New Delhi: He may have prime ministerial ambitions but Gujarat Chief Minister Narendra Modi's 2002 riots ghost will not leave him soon, say political analysts and critics.
On Sunday, the second day of his three-day hunger strike aimed at cementing communal relations in the state, criticism of Modi's past record continued, both in and outside the state.
B.R.P. Bhaskar, a Kerala-based political analyst, thinks Modi's fast has come too late and creates suspicion.
"He will have to prove the genuineness of his new proclamations as he has already destroyed the social fabric of the state," Bhaskar told IANS over telephone.
Modi, blamed for the biased handling of the 2002 Gujarat communal riots, launched his 'sadbhavana' (goodwill) fast from a university hall Saturday -- as he turned 61.
Mridula Mukherjee, a professor with Delhi's Jawaharlal Nehru University, calls the fast a "farce".
"The exercise is manipulative and the prayer for togetherness mentioned in his 'sadbhavana' statement betrays his political ambitions."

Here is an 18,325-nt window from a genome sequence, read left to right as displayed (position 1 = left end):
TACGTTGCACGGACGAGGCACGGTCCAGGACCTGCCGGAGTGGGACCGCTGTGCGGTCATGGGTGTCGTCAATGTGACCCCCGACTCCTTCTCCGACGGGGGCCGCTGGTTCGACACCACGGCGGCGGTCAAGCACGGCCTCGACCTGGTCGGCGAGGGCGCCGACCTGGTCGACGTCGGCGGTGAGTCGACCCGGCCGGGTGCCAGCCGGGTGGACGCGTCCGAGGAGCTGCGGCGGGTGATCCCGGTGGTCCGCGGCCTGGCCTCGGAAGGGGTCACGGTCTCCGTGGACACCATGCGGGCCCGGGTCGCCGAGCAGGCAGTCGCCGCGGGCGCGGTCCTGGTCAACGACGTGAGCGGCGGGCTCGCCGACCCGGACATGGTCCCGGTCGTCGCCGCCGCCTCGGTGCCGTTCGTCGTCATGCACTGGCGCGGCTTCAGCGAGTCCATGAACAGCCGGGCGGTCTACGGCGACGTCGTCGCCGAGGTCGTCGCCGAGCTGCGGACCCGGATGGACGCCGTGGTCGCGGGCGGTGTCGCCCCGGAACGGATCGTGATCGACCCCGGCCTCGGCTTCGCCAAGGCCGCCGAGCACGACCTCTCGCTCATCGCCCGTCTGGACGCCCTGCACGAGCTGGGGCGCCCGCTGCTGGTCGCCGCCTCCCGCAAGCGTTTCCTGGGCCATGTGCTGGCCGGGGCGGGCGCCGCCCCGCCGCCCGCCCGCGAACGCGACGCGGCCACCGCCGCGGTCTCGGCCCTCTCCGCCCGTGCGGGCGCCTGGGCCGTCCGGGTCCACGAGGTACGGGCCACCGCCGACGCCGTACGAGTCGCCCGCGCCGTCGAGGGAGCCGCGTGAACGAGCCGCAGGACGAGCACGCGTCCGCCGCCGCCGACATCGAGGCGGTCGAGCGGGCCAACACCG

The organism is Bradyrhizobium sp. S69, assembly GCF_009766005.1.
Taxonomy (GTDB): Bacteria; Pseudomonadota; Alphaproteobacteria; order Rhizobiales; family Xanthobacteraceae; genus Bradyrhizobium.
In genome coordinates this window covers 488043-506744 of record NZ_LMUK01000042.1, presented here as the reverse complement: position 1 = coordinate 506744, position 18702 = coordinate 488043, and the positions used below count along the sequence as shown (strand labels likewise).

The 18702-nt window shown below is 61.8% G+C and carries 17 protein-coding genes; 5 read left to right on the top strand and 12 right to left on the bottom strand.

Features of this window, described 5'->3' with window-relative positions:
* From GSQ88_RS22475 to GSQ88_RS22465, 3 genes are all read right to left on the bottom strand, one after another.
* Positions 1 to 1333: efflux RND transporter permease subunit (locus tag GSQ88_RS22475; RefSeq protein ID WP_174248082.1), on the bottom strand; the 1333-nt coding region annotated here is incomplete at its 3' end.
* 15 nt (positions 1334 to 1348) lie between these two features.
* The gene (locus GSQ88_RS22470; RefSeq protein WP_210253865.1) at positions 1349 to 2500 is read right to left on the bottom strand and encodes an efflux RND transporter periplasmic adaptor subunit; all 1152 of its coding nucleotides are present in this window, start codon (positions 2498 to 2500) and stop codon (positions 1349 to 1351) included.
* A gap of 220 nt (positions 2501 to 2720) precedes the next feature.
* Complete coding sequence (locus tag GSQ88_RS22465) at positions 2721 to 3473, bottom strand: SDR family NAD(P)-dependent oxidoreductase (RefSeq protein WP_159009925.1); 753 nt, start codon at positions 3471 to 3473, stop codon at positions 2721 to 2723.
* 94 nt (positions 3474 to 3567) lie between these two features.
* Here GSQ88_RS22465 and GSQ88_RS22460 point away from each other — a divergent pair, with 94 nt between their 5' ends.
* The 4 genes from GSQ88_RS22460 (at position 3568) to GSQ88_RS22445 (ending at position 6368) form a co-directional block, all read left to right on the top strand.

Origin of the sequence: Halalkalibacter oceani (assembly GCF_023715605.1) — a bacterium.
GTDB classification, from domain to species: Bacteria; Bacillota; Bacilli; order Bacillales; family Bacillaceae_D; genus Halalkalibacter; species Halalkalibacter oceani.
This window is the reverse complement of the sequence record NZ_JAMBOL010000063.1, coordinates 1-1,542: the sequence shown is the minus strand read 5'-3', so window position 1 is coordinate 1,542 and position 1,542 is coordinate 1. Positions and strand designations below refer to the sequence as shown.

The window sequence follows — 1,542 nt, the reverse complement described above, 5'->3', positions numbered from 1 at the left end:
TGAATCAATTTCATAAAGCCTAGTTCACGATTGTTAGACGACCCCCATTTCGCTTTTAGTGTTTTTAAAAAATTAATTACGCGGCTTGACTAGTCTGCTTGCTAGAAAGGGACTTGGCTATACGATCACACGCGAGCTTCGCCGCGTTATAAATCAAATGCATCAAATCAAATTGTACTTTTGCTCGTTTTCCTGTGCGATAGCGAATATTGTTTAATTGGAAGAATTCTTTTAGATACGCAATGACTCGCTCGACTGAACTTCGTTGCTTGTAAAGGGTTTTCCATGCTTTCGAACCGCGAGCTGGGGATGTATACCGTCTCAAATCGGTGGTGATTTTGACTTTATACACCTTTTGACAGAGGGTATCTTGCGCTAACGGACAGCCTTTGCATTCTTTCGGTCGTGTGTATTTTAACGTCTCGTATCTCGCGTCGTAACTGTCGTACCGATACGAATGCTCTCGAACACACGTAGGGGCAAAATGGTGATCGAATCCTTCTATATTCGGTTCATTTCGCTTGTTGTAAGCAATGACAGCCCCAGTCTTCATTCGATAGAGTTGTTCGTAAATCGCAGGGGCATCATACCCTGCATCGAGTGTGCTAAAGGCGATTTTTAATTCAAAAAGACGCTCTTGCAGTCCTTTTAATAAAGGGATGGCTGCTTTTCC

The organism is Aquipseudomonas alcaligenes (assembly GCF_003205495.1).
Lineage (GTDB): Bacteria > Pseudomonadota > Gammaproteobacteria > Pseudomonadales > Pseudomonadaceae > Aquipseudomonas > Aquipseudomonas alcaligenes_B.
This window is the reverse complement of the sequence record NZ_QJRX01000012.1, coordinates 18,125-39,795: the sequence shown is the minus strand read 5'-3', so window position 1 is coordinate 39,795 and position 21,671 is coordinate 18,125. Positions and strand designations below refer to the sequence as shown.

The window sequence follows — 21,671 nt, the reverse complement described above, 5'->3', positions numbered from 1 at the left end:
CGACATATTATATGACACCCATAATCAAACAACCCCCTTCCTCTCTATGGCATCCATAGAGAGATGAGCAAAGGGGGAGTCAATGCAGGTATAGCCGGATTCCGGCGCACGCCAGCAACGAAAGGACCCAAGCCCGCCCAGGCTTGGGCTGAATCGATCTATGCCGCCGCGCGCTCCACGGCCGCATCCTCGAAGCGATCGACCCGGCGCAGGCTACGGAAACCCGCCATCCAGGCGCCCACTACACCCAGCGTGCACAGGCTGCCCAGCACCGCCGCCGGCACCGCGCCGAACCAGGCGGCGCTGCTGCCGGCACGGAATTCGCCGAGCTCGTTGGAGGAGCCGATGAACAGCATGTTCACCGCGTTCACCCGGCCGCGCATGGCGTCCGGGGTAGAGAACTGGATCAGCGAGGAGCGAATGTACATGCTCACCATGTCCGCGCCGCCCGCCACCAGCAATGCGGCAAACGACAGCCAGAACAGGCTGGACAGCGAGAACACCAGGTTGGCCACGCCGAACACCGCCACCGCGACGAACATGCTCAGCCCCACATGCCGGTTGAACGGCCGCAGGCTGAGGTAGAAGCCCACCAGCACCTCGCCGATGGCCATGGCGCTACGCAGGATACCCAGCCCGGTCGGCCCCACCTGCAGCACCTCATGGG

Mukherjee said scenes of Muslims wearing skull caps and in burqa greeting Modi at the fast venue did not mean much.
"Nothing has changed on the ground in Gujarat - be it the rightwing textbooks or the atmosphere of discrimination," she added.
Congress spokesman Rashid Alvi spoke on similar lines.
He said "a mere fast cannot wash away (Modi's) tainted past, packed with serious commissions and omissions".
"It will carry no conviction with any secular person in the country," Alvi told IANS.
The BJP thinks differently.
"The past week vindicated Modi and the BJP on many fronts," BJP spokesperson Nirmala Sitharaman told IANS, referring to the Supreme Court ordering a trial court to hear a case alleging the chief minister's complicity in the Gulberg housing society killings in 2002 - a move that was interpreted in completely different ways by the party and its rivals.
But Sitharaman thinks "it's premature" to discuss the prime ministerial candidature of Modi or to even link it with the fast.
She quoted a US Congressional Research Service report as praising Modi's governance and achievements.
Bhaskar feels it is a hype that Modi will emerge at the national level one day. "Even the US report admits he is popular only in Gujarat."